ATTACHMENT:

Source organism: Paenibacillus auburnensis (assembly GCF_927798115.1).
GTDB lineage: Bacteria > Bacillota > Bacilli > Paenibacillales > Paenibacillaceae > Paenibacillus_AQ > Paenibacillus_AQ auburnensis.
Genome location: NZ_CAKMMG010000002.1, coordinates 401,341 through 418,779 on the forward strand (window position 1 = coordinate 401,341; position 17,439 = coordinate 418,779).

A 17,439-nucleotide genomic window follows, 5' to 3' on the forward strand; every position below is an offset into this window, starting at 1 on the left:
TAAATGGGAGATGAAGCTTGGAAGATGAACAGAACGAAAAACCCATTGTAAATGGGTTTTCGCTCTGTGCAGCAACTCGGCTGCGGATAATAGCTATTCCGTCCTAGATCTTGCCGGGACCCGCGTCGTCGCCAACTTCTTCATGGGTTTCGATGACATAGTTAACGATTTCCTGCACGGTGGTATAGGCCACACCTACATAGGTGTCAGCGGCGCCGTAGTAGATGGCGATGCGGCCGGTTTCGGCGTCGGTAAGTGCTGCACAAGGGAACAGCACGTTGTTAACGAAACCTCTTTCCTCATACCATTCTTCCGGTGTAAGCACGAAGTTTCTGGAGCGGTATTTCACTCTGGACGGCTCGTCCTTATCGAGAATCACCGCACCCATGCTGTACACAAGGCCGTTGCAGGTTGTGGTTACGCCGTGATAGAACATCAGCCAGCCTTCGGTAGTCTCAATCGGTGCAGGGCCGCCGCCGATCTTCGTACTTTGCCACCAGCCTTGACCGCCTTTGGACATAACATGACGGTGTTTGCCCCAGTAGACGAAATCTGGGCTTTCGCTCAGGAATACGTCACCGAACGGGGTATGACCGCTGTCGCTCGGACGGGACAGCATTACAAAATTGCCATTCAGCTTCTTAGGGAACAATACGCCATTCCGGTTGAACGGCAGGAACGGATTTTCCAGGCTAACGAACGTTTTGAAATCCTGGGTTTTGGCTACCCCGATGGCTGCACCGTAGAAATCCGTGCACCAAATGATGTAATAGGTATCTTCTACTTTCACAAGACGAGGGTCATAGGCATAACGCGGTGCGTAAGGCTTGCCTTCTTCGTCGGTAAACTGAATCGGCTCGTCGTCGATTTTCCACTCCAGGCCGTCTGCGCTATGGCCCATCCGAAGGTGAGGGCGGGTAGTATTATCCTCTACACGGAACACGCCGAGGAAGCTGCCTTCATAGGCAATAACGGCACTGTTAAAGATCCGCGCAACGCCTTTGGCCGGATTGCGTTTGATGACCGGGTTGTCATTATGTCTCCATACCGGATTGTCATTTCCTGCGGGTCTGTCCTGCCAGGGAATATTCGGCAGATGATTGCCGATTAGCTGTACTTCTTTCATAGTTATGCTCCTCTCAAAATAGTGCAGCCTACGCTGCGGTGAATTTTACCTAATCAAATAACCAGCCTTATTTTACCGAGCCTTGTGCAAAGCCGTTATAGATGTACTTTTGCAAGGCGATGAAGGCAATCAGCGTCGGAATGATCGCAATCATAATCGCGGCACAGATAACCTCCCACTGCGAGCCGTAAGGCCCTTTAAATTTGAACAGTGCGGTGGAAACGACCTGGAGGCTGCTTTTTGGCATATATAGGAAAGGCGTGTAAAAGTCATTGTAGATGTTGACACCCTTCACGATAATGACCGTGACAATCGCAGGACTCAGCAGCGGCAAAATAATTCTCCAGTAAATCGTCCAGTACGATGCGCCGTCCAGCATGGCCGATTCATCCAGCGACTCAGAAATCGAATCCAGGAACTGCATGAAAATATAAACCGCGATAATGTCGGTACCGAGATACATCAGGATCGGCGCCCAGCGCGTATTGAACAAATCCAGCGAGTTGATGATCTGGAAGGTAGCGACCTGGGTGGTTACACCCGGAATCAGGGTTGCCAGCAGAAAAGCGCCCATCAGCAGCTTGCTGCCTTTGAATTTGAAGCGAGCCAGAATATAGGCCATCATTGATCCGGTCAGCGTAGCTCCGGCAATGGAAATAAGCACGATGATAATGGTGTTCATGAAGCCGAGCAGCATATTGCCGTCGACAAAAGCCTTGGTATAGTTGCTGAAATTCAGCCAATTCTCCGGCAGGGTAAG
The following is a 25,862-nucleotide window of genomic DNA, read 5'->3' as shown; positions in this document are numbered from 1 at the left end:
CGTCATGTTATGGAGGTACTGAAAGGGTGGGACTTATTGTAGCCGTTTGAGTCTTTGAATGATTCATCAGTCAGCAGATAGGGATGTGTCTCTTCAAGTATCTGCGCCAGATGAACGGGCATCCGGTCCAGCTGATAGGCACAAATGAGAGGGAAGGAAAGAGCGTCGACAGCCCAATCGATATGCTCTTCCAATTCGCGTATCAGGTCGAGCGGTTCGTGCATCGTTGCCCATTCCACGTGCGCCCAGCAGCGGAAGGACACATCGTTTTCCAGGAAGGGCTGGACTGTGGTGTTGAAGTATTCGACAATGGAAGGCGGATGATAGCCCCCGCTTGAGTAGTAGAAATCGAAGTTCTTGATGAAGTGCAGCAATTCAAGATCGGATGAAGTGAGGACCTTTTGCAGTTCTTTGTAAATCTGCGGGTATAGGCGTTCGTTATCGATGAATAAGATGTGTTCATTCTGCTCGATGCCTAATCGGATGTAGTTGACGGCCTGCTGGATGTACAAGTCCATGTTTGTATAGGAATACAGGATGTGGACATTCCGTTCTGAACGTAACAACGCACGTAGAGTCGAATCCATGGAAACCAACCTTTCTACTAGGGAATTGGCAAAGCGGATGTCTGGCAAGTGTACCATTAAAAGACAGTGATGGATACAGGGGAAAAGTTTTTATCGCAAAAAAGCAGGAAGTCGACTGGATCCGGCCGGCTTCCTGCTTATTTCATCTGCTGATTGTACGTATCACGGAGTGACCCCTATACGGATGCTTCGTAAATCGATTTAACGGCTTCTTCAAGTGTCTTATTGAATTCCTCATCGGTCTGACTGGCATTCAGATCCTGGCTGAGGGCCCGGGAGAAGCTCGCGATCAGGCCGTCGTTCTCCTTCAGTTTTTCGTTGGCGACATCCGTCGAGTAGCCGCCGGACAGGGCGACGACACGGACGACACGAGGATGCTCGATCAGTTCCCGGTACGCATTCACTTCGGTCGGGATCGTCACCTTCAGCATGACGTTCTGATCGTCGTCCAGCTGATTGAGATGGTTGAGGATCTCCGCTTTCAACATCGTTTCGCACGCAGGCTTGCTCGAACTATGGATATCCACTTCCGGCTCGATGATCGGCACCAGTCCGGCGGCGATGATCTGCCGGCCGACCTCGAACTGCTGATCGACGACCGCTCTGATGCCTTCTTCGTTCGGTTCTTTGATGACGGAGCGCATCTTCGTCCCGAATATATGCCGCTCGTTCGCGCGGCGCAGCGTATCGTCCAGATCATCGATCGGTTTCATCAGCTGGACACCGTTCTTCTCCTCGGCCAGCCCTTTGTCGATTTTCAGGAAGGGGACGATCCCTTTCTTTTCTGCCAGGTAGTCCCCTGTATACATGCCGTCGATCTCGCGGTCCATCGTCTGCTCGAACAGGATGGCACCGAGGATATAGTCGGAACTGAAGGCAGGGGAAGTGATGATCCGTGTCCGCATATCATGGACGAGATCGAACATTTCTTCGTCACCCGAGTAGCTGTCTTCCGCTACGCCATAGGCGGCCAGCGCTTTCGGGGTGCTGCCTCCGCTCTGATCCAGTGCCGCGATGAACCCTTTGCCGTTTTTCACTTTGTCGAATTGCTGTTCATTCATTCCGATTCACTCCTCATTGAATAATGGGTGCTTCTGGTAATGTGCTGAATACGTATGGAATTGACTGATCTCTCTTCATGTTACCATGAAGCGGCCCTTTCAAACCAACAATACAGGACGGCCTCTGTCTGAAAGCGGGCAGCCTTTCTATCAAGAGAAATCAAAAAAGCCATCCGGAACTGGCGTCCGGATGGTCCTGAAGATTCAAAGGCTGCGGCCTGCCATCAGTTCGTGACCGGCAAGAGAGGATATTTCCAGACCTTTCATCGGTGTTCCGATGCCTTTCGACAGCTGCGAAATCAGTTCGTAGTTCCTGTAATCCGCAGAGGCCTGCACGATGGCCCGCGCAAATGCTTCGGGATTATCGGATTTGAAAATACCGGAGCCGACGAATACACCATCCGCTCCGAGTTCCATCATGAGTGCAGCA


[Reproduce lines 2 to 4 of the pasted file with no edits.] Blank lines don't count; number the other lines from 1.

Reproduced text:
GTDB lineage: Bacteria > Bacillota > Bacilli > Paenibacillales > Paenibacillaceae > Paenibacillus_AQ > Paenibacillus_AQ auburnensis.
Genome location: NZ_CAKMMG010000002.1, coordinates 401,341 through 418,779 on the forward strand (window position 1 = coordinate 401,341; position 17,439 = coordinate 418,779).

A 17,439-nucleotide genomic window follows, 5' to 3' on the forward strand; every position below is an offset into this window, starting at 1 on the left: